One of the great things about the various iOS devices (iPhone, iPod Touch, iPad) is that, out of the box, there is a ton of functionality built in, allowing you to utilize the many functions of a cell phone, personal information manager, camera, and multimedia player in just one screen. While this is a lot of power in a user’s hand, there is room for improvement. To that end, I am going to take a look at each of the apps on the iOS home screen and offer alternatives which can either replace or augment what Apple offers.
First, let’s take a look at the stock iOS home screen on my iPhone. Those of you using iPod Touches or iPads will have variations of this screen, but most of the apps should be the same.
I am going to start with the upper left hand corner and take a look at alternative apps for Messages. Currently, Messages handles both SMS and MMS text messages. When iOS 5 comes out in the fall, Apple will add the ability to communicate directly with other iOS users, similar to Blackberry Messenger on Blackberry devices. Until then, however, only iPhone users have this app as iPod Touches and iPads don’t have phone numbers associated with them. Even after iOS 5 arrives, those devices will only be able to use iMessages to communicate with other iOS devices and will lack the ability to send text messages. The three apps listed below will be able to fill that gap and are also viable alternatives for text messaging on the iPhone.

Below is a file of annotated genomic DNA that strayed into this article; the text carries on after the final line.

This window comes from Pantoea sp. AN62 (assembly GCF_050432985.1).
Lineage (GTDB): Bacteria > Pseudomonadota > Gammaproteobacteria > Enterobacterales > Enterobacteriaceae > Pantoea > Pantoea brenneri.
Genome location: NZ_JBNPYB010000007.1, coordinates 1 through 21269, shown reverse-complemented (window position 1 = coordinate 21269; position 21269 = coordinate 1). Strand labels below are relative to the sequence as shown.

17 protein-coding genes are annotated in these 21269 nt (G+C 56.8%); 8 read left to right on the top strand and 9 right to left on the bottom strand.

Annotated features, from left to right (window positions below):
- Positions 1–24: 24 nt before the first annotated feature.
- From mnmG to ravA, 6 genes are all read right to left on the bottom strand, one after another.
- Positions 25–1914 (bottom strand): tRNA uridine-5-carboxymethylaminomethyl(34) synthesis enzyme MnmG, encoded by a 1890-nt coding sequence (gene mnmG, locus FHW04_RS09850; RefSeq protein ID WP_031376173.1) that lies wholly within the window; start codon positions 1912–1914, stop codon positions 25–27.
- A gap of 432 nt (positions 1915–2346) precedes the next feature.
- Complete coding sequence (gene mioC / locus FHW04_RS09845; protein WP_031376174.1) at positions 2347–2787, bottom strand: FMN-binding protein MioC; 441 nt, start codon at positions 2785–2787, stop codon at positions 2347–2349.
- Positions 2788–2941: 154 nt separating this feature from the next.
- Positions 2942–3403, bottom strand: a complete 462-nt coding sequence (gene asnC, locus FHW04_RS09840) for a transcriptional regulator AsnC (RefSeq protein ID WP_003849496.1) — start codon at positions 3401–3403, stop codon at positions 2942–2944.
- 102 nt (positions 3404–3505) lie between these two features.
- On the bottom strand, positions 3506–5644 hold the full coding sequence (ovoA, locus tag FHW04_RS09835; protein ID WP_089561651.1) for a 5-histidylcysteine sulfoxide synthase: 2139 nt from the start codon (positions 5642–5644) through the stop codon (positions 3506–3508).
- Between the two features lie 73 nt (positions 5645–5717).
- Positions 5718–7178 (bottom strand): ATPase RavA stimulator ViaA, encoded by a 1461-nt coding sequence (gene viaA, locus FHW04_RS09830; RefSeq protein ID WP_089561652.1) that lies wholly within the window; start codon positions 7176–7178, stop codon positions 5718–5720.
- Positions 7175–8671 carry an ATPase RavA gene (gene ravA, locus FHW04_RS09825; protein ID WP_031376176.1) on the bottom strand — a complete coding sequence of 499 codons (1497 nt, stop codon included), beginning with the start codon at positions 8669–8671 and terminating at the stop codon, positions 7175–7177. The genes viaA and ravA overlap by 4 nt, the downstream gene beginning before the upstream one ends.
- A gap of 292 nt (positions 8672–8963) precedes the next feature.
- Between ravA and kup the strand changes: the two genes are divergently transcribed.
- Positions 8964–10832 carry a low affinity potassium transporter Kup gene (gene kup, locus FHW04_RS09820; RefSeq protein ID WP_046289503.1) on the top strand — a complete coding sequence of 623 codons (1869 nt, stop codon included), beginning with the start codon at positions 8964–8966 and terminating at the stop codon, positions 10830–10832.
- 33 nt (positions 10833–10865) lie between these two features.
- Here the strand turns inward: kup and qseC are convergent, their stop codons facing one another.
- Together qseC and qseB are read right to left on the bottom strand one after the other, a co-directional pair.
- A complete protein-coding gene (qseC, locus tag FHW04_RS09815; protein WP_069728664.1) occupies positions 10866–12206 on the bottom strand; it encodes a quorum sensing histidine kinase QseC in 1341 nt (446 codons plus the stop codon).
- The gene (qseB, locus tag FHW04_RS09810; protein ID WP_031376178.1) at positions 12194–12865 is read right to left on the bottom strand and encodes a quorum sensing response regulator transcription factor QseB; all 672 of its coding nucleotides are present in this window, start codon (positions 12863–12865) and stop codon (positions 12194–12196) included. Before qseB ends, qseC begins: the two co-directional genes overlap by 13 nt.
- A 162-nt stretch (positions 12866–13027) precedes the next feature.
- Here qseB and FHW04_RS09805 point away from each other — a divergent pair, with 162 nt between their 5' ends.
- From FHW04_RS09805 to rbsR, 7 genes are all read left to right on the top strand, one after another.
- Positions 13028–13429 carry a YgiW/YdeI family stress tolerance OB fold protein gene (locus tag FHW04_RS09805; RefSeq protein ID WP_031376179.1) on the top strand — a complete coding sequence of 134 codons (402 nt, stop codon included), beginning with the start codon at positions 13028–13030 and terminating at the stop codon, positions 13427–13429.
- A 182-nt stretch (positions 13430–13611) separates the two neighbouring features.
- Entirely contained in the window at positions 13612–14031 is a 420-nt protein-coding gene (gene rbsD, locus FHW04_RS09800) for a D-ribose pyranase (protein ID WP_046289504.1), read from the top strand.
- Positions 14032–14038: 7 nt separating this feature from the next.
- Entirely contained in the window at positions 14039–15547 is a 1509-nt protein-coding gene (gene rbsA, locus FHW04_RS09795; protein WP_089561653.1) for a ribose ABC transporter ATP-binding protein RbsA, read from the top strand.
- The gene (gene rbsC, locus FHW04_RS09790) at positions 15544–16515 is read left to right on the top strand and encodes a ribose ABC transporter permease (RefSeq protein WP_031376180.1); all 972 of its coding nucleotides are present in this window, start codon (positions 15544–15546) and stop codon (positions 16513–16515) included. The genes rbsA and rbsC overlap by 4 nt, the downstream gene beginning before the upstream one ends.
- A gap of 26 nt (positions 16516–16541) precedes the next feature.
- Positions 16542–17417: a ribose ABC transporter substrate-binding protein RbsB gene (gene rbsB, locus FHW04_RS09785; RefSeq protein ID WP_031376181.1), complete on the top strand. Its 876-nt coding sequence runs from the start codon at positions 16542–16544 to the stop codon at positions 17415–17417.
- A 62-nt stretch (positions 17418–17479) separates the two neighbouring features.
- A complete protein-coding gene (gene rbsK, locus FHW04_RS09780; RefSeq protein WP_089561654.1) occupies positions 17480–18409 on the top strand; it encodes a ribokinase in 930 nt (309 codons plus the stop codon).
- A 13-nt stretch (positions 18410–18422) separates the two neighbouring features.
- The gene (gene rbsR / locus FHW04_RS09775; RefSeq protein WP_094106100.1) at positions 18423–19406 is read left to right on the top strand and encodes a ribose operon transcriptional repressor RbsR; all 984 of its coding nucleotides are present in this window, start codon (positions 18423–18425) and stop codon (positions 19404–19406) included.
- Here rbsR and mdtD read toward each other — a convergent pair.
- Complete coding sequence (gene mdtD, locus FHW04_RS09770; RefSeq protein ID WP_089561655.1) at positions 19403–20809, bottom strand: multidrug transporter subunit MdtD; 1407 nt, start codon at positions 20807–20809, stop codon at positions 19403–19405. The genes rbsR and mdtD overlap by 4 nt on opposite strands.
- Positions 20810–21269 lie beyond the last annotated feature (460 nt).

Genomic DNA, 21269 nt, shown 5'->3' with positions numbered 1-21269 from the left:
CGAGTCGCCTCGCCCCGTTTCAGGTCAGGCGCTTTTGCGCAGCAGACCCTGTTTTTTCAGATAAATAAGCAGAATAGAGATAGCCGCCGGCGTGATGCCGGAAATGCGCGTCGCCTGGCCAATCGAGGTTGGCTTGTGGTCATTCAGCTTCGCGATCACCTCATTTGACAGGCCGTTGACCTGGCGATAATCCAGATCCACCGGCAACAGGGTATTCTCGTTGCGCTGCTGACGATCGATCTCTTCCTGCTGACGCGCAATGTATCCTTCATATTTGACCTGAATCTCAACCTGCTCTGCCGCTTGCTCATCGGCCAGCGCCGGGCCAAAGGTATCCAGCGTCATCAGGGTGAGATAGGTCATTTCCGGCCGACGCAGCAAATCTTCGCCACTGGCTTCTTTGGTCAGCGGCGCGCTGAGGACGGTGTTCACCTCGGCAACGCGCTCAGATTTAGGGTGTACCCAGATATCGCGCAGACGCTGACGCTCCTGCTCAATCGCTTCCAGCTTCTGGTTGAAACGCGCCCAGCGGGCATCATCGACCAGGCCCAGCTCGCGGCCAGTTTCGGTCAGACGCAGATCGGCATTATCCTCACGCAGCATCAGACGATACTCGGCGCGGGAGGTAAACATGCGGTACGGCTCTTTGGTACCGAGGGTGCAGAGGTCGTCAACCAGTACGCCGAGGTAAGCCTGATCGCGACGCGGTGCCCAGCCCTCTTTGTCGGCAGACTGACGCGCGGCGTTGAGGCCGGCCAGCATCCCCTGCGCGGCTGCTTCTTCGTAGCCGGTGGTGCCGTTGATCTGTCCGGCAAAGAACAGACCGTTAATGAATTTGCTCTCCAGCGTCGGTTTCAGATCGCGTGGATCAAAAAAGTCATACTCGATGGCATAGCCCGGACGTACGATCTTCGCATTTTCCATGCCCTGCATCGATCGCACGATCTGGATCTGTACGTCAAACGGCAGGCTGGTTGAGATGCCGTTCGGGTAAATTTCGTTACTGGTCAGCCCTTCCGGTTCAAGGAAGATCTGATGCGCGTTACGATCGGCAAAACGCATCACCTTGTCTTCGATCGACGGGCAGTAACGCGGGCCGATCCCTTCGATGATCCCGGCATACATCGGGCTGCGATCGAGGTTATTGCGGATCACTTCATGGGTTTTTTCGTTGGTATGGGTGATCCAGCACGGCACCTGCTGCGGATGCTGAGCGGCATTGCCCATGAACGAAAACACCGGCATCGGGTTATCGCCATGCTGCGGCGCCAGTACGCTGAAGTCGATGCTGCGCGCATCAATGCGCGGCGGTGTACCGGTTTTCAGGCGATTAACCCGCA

TextNow from Enflick is my personal choice for a texting app on iOS. The app offers free texting for any user, which is especially handy for those who cannot afford an unlimited texting plan or are not on an iPhone. When you create a TextNow account, you are assigned a free phone number, although you are not guaranteed a number in the same area code where you are located. This isn’t a big issue as the number is for texting, not talking, and the idea of area codes are becoming more and more archaic as cell phones replace land lines as the primary phone number.
What’s especially nice about a TextNow account is that you can sign into the account on multiple iOS devices and receive texts to the same number. This can be useful for a family with multiple iOS devices as the same account can be set up on each device, giving the family a way to deliver a message to all members in one shot. TextNow handles both SMS and MMS messages and can be used in either portrait or landscape mode. You can even enable your TextNow number as a voice number for an additional fee of $2.99/month or $29.99/year, giving an iPod Touch or iPad phone capabilities, although you will need connection to wifi or mobile broadband to make or receive calls.